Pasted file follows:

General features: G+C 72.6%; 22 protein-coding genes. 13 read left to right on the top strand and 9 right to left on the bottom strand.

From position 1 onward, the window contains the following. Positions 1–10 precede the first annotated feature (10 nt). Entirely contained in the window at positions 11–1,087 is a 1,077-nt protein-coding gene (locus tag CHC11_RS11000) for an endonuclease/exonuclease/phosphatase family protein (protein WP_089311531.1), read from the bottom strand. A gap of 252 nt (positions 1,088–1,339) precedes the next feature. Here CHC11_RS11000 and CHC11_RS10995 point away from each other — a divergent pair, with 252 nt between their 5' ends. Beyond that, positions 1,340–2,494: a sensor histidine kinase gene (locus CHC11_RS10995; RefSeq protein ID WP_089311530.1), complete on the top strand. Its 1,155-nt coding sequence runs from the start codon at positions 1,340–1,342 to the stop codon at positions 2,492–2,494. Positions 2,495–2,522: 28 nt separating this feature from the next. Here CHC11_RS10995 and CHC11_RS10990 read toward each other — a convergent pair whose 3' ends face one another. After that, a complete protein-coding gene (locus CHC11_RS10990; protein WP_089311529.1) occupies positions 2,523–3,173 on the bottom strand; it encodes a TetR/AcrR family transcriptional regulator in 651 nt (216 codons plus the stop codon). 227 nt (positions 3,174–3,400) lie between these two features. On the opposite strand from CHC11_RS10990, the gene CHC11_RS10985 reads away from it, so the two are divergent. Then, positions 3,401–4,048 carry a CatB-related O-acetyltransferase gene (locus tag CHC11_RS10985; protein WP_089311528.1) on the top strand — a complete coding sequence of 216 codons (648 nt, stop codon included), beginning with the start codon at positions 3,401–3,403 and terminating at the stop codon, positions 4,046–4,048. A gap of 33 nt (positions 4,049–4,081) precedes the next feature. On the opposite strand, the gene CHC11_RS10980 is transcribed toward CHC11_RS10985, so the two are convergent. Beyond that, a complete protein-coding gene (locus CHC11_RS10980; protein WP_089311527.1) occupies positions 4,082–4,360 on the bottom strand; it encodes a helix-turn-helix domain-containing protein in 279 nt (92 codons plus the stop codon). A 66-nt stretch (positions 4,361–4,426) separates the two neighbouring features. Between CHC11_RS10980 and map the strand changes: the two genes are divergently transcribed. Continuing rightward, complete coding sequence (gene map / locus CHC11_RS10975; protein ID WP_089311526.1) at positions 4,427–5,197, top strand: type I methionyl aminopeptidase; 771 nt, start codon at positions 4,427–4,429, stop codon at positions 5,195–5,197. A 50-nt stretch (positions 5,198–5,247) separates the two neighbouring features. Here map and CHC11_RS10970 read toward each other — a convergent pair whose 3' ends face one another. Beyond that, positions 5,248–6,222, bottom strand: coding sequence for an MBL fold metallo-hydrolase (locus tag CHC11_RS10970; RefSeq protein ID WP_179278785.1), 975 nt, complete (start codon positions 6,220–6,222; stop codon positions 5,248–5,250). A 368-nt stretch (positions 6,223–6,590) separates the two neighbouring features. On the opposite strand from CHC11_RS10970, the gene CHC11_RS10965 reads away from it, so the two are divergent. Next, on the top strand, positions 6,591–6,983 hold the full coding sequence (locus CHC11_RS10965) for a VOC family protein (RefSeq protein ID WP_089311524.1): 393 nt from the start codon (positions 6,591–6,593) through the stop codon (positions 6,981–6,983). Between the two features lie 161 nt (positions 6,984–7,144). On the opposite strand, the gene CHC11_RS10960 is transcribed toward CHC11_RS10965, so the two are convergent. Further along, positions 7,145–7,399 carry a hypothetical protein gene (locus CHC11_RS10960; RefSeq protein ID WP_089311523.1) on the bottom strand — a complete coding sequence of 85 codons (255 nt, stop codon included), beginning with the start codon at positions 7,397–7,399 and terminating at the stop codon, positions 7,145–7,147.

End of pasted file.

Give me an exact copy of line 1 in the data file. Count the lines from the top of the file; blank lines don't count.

General features: G+C 72.6%; 22 protein-coding genes. 13 read left to right on the top strand and 9 right to left on the bottom strand.